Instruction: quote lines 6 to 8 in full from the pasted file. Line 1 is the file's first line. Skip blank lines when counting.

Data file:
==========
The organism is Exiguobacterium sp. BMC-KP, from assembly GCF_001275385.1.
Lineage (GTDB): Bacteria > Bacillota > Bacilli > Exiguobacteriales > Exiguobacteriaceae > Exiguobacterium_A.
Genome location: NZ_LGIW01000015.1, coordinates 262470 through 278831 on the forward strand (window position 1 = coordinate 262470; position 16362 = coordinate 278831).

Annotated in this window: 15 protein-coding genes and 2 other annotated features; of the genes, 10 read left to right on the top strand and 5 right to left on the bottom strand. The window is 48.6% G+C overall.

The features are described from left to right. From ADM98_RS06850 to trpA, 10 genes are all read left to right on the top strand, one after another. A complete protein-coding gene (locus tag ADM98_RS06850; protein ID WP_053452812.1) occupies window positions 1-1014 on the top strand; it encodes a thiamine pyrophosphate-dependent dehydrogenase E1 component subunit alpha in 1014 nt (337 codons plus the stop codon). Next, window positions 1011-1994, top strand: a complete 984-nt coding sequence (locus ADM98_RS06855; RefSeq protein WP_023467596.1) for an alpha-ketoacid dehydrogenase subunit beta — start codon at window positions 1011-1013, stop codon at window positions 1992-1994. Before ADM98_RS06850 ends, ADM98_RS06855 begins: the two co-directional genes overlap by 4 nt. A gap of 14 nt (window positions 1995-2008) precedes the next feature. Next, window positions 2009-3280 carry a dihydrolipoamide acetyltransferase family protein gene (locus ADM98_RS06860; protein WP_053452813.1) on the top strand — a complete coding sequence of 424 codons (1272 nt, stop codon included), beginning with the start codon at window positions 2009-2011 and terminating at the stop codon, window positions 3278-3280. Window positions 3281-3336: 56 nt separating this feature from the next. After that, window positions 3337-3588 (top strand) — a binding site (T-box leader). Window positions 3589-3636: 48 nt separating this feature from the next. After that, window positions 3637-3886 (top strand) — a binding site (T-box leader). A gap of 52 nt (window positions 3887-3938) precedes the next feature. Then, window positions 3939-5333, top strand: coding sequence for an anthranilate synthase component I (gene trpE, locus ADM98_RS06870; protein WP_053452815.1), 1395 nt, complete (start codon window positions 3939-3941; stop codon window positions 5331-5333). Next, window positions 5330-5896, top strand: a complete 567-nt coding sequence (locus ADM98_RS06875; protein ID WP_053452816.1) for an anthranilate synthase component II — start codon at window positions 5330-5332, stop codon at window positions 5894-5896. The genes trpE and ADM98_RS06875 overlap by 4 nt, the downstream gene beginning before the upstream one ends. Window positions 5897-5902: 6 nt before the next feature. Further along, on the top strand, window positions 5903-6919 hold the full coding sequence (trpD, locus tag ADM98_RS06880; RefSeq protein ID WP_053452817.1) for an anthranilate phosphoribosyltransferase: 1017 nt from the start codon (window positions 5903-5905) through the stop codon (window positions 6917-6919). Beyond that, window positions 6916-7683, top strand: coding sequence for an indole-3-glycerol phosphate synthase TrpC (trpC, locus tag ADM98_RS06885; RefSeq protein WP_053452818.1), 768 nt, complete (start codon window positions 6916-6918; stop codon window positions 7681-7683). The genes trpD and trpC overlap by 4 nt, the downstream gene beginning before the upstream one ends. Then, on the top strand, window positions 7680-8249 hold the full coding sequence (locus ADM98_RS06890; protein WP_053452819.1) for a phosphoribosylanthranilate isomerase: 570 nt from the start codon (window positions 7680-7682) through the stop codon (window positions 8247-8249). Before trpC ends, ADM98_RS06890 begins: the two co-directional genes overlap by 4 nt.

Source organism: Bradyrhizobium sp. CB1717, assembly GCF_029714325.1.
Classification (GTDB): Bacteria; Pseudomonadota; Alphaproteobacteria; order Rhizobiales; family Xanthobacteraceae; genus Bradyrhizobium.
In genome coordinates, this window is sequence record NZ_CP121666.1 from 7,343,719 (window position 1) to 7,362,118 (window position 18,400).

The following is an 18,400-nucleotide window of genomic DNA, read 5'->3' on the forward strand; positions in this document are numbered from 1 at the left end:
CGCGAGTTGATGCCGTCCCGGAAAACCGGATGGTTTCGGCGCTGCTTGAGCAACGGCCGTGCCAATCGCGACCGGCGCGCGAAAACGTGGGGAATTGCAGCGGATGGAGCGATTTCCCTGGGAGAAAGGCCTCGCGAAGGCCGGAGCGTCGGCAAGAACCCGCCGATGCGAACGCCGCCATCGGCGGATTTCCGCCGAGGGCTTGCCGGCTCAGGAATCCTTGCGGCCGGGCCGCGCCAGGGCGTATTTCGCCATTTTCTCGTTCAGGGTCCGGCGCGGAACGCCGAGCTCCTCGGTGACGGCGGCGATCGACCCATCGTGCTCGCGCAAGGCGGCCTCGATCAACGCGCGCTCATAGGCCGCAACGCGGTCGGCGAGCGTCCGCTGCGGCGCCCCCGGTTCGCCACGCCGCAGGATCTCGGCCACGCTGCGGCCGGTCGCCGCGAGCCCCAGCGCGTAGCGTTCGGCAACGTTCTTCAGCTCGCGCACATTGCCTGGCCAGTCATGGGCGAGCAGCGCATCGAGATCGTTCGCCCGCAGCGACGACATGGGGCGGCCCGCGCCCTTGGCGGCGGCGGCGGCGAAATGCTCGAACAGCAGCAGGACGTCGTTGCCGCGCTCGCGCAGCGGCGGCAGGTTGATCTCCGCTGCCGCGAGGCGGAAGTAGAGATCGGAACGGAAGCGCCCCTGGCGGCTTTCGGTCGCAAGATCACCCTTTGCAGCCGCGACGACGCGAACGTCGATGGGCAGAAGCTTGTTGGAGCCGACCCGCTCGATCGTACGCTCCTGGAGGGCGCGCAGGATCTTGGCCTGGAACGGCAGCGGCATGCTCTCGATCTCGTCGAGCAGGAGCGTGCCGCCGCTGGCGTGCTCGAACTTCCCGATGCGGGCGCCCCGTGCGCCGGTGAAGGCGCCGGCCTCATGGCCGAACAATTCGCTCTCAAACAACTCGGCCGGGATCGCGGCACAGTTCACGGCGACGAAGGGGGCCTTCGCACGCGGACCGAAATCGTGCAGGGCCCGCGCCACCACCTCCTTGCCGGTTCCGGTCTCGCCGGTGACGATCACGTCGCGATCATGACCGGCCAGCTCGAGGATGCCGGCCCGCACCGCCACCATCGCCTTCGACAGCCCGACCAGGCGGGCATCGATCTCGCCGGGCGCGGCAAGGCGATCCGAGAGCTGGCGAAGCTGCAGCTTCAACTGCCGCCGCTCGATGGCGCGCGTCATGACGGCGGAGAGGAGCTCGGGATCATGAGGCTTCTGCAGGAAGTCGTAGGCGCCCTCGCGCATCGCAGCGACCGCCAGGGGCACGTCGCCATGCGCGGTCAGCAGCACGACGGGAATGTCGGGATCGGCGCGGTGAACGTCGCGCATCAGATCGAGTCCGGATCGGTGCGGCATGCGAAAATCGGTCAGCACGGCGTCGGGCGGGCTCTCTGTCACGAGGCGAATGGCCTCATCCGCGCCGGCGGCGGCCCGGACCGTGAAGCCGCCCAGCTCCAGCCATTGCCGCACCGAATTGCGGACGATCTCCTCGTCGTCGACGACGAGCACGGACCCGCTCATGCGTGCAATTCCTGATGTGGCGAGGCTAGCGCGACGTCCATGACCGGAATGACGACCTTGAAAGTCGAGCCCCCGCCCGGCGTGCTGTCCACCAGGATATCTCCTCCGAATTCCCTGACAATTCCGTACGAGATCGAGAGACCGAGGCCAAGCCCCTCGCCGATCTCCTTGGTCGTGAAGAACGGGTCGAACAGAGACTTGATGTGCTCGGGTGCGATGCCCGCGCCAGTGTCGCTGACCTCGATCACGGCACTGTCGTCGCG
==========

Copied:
Source organism: Bradyrhizobium sp. CB1717, assembly GCF_029714325.1.
Classification (GTDB): Bacteria; Pseudomonadota; Alphaproteobacteria; order Rhizobiales; family Xanthobacteraceae; genus Bradyrhizobium.
In genome coordinates, this window is sequence record NZ_CP121666.1 from 7,343,719 (window position 1) to 7,362,118 (window position 18,400).